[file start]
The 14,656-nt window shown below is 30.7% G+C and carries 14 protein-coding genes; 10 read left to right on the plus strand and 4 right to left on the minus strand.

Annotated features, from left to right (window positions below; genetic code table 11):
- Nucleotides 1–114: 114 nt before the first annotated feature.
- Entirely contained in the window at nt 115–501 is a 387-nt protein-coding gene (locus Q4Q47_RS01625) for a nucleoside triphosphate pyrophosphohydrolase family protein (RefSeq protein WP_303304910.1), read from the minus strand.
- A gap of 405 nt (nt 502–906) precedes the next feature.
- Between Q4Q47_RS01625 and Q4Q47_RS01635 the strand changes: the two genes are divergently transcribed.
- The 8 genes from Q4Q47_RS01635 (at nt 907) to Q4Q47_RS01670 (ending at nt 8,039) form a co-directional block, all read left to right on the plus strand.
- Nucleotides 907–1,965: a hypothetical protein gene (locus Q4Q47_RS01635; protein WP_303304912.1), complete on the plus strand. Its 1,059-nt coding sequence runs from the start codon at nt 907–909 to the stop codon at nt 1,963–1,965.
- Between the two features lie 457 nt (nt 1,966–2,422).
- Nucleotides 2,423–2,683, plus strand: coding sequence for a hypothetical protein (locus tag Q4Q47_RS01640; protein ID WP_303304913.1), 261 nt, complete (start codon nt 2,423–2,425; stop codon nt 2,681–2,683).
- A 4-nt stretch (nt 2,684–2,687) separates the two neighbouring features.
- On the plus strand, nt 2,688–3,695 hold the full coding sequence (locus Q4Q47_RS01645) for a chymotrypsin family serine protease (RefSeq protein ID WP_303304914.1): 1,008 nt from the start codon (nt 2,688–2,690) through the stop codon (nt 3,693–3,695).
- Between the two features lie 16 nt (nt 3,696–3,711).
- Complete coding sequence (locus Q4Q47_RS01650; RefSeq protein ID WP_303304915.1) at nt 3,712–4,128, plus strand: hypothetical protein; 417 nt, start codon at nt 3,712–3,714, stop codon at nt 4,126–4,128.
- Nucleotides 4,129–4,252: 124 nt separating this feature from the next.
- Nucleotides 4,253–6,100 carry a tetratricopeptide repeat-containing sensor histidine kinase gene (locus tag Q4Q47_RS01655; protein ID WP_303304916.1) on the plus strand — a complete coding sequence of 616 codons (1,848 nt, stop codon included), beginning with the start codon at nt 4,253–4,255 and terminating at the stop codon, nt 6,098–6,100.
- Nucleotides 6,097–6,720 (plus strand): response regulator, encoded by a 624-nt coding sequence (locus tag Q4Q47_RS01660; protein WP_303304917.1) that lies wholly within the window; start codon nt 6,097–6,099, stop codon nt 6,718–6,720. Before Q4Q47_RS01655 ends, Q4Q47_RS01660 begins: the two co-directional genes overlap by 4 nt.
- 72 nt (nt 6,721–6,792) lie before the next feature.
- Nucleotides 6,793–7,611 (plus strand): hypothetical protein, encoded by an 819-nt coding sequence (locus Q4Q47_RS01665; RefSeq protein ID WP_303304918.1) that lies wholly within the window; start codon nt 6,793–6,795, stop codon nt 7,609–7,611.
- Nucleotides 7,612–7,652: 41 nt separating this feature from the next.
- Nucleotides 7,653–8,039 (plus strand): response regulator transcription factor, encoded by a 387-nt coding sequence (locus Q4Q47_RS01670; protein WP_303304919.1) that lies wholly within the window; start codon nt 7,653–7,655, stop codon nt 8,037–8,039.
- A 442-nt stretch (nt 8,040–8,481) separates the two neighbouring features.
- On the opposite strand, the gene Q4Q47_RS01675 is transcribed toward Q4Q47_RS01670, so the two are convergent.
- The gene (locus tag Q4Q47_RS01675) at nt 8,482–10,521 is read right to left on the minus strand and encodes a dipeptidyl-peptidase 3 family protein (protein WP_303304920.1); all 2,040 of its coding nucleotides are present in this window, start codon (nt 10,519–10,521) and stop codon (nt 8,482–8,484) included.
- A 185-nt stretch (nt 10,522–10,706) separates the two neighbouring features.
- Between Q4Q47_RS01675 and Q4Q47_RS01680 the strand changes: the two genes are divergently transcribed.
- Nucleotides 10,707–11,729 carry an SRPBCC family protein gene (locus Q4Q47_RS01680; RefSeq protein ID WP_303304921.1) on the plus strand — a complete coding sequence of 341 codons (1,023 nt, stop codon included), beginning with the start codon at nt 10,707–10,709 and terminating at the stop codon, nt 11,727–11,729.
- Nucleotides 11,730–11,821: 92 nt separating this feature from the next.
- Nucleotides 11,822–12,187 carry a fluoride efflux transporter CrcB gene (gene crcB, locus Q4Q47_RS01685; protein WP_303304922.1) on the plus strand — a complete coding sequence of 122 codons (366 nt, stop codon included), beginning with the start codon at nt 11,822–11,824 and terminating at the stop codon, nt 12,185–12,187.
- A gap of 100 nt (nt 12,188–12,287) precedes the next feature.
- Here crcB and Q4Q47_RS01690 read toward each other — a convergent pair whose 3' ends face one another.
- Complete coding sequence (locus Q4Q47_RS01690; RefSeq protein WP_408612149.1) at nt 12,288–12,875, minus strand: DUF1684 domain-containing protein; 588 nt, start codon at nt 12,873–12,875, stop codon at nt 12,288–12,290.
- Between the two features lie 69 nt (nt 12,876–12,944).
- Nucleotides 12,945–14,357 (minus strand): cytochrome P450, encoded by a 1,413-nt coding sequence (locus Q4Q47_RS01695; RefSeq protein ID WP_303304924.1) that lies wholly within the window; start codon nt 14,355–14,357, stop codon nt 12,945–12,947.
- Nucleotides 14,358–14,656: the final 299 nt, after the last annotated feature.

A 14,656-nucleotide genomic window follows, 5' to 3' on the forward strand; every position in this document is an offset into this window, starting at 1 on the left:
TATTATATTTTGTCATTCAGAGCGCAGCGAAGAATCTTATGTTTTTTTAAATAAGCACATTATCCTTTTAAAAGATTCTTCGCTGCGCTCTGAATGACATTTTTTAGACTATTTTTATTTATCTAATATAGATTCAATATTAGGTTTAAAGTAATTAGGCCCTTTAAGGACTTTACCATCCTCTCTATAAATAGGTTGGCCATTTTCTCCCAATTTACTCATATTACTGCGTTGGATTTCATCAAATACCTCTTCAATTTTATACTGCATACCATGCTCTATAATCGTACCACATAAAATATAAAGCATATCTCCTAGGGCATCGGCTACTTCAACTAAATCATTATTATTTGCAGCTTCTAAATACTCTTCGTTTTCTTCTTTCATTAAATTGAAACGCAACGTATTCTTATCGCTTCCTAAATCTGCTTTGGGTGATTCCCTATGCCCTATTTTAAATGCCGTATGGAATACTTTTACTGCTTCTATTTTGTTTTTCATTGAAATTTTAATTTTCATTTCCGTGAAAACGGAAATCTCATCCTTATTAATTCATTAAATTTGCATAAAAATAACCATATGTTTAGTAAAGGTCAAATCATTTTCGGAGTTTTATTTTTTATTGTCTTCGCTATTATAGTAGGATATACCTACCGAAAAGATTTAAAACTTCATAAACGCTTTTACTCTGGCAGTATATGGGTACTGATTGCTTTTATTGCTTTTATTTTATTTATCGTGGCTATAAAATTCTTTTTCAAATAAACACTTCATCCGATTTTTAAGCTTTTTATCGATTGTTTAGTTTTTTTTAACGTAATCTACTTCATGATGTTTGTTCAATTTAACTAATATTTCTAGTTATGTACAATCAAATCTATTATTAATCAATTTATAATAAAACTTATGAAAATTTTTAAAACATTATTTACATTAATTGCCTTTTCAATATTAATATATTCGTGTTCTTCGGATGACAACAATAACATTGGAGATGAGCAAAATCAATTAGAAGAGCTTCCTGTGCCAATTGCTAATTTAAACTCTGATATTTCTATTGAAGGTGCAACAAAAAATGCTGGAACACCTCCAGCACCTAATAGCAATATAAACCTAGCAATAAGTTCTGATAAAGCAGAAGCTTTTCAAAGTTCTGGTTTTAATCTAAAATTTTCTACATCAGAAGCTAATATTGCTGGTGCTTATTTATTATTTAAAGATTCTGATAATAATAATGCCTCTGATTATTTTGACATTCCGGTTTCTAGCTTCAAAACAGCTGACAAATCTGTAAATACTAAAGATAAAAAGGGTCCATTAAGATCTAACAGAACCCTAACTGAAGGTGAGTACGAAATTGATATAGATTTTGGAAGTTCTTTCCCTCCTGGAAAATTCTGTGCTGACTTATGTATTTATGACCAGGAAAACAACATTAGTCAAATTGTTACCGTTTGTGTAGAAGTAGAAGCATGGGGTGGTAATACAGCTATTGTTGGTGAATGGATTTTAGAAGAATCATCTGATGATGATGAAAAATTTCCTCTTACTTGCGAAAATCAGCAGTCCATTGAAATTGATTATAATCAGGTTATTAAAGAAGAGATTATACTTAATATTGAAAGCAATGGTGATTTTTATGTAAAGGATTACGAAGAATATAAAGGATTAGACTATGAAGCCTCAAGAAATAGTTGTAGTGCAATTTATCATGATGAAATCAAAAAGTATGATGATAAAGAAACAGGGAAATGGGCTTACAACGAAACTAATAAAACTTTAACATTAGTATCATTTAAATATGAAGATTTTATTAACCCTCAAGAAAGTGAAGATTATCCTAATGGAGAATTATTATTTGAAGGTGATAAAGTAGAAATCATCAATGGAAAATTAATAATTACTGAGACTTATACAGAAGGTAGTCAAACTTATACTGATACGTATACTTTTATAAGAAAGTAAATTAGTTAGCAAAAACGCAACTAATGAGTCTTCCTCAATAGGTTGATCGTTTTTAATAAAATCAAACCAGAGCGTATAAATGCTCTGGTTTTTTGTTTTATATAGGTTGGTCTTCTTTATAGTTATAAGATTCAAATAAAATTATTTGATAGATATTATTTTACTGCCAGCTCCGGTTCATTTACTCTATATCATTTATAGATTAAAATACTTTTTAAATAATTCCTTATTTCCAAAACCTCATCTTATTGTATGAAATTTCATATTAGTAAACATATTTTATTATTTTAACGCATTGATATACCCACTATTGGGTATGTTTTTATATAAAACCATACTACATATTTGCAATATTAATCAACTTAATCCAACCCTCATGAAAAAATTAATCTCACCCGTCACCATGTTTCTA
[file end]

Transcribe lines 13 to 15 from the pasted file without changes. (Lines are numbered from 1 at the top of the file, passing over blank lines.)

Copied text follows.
- Between the two features lie 16 nt (nt 3,696–3,711).
- Complete coding sequence (locus Q4Q47_RS01650; RefSeq protein ID WP_303304915.1) at nt 3,712–4,128, plus strand: hypothetical protein; 417 nt, start codon at nt 3,712–3,714, stop codon at nt 4,126–4,128.
- Nucleotides 4,129–4,252: 124 nt separating this feature from the next.